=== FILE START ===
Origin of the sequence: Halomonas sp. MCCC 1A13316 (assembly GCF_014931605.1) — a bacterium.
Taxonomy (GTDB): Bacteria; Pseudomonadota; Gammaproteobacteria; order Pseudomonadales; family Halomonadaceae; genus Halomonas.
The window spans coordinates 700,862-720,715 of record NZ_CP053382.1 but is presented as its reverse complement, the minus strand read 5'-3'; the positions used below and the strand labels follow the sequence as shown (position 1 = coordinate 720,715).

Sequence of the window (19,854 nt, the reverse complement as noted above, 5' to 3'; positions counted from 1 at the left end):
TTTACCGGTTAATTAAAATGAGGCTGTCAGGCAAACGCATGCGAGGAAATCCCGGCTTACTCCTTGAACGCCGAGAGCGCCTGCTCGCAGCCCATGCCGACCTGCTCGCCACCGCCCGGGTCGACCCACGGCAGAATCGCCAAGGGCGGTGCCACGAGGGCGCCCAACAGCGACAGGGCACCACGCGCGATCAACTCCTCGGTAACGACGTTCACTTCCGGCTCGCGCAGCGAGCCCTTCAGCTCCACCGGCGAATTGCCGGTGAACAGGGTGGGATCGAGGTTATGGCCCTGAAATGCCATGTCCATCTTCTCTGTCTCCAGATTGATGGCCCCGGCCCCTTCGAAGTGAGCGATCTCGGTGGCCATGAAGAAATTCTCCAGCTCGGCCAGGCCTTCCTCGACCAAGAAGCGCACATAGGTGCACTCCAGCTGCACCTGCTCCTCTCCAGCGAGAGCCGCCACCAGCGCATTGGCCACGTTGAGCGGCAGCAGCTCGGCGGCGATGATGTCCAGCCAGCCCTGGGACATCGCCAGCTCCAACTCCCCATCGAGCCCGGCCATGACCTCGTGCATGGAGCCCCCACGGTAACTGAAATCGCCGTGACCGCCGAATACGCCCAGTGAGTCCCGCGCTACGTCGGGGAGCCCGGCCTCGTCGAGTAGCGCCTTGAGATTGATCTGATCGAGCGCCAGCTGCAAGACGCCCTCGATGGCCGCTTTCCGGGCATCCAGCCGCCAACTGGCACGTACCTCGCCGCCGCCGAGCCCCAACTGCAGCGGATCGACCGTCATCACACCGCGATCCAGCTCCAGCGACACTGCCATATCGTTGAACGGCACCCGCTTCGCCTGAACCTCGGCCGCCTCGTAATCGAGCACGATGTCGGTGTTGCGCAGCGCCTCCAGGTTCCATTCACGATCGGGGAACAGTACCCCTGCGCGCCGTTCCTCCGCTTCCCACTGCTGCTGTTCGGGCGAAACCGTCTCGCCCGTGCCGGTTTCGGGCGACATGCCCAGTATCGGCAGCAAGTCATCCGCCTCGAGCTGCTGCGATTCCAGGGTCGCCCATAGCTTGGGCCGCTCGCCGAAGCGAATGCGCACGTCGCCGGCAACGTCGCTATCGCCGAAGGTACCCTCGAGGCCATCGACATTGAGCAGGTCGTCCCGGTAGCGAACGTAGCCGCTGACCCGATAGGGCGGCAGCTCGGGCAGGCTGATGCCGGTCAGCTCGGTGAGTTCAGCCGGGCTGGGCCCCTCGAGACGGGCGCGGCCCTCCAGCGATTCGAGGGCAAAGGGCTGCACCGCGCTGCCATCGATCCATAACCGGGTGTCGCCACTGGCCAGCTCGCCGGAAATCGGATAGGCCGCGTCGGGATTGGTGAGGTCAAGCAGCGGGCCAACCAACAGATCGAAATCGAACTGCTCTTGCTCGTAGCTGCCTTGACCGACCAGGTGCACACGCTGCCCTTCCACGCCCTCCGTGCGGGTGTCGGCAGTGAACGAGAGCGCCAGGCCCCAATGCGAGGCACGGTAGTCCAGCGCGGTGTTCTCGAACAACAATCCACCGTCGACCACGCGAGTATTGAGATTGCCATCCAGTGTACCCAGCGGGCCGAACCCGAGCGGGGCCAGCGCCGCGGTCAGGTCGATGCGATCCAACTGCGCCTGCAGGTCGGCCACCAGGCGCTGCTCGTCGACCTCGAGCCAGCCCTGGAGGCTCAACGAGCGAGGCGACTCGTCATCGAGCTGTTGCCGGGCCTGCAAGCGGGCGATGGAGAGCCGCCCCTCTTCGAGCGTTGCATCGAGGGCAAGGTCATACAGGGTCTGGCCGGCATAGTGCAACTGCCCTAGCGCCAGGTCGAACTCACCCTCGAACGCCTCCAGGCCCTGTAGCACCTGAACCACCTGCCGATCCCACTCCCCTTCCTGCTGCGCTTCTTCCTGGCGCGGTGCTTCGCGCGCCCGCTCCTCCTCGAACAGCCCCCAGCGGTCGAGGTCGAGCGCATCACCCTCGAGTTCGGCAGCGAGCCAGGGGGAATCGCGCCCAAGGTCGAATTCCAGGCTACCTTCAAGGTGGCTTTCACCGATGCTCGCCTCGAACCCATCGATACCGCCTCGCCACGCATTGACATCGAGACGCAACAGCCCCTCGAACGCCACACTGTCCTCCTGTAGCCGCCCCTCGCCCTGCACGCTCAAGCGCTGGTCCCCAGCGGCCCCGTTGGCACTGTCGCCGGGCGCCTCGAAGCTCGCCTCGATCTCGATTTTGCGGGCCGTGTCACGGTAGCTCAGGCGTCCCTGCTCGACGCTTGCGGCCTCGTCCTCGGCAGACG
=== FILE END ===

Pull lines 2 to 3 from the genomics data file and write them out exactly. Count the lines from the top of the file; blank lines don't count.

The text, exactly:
Taxonomy (GTDB): Bacteria; Pseudomonadota; Gammaproteobacteria; order Pseudomonadales; family Halomonadaceae; genus Halomonas.
The window spans coordinates 700,862-720,715 of record NZ_CP053382.1 but is presented as its reverse complement, the minus strand read 5'-3'; the positions used below and the strand labels follow the sequence as shown (position 1 = coordinate 720,715).